You don’t need to be a genius to make a bad movie. Literally anyone can do it. But it’s a challenge to make a movie so bad that it transcends into greatness. Making a good “bad” movie is nothing less than an art form. We don’t know if the makers of these movies actually intended to make them this way or it was completely unintentional. Nonetheless, we found these movies so bad that they actually end up being a fun watch. So, we list down Bollywood films so bad that they will have you in splits.
Watching a non-Hindi language Indian film can feel a bit like traveling off the beaten path. It’s like you ditched the touristy things and went local, stayed in an Airbnb instead of a hotel. Hindi cinema has dominated the popular consciousness for so long, that it has, over the years, become our default choice of movie watching. But that might be changing. Some of the coolest films made in India in the last few years haven’t been in Hindi. The fact that the highest grossing Hindi film, Baahubali: The Conclusion, is the dubbed version of a Telugu film, shows that we are open to the idea of watching a film that's not originally made in a language we understand, and that has actors we aren't familiar with.
Earlier, even if the intent was there, there was the problem of access — apart from the rare screenings at film festivals, Satyajit Ray’s films hardly ever got shown anywhere outside Bengal. But today, a Tamil gangster flick is a few clicks away, thanks to digital platforms such as Netflix, Amazon and Hotstar. Just like driving to a secluded hill in Maharashtra is possible, thanks to the GPS on your phone.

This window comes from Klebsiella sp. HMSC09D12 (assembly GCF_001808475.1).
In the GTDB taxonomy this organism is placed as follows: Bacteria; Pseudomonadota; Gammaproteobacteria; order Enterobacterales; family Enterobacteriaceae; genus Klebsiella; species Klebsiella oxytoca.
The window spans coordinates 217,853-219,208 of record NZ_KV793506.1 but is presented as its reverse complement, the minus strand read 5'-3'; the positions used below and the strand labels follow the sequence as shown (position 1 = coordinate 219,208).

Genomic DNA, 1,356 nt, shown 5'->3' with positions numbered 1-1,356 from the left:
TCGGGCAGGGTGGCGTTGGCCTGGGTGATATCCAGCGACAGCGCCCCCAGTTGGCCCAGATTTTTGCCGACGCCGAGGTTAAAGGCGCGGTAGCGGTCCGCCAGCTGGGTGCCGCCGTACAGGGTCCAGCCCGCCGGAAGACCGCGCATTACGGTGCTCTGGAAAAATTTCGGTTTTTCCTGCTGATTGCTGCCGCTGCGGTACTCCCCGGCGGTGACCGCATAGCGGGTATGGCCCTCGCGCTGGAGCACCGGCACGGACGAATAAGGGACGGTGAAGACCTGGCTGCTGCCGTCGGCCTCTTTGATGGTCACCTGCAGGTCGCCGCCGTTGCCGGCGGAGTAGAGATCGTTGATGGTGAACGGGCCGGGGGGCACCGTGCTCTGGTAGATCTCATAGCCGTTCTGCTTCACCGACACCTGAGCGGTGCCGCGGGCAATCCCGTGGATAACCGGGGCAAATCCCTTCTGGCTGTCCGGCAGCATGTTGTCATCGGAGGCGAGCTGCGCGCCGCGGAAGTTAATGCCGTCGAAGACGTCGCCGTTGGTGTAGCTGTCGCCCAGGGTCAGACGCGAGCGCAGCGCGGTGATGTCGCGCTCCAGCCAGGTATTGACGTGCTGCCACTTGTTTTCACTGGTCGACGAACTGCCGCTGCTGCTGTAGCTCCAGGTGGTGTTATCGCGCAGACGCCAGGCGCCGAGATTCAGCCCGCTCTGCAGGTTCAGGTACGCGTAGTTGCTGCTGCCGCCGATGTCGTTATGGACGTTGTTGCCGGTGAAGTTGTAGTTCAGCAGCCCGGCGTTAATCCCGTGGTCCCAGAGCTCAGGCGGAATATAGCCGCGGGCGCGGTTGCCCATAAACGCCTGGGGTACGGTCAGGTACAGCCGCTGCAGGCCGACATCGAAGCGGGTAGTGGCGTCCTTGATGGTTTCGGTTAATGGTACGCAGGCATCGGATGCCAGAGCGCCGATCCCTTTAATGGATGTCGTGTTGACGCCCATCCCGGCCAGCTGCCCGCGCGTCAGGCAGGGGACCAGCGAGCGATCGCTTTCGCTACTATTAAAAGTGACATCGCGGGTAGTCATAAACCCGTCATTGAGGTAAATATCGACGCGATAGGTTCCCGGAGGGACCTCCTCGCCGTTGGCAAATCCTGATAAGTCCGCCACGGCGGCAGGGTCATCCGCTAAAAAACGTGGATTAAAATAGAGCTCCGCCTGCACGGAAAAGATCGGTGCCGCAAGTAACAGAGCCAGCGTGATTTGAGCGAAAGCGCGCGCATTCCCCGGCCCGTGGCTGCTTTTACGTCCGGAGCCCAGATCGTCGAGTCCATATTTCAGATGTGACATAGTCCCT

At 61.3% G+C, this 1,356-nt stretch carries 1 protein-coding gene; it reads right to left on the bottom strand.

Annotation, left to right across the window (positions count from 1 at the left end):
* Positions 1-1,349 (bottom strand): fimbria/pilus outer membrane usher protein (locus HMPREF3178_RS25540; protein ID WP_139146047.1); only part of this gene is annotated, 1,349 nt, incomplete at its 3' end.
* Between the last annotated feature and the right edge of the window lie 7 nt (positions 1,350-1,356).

To make it easier for you, we have drawn a list of the best of such films from the last five years: from a Tulu language oddity, to a genre mash-up from Guwahati, to an unapologetically bonkers crime epic set in the gold mines of Bengaluru - our picks of the best regional films since 2014. Not all of them are available on streaming right now but we hope will land up on one of the platforms sooner or later.
What your mom really wants is a loooong video call with you and to know everything from what you are eating, to whom you're meeting. But Mother's Day is coming up and it's always nice to get a little surprise. Here's a list of things we think every mom will love (but never ask for) available on Amazon India. If you order online this week, you can make sure it reaches her in time for Mother's Day.
San Francisco and the Bay area are full of ways to commute if you don’t have a car. These are the main means of transportation:
BART (Bay Area Rapid Transit, regional subway / train system):
-All lines get to San Francisco, except the Richmond-Fremont line.
From the East bay: use lines that are going to SFO, Daly City, or Millbrae to go through the city.
From the peninsula: all lines will go through the city.
-To get to SOMA ride to Montgomery and Powell stops.
-Embarcadero stop is good for the Financial District.
BART closes after midnight, and only certain lines are open.
And the fare? Each stop has different prices, depending on what stop you are planning on getting off at. You can find a chart of prices on the BART website. You can load your clipper card online so you don’t have to pay in the stations. The clipper cards can be found in most convenience/drug stores, and also online.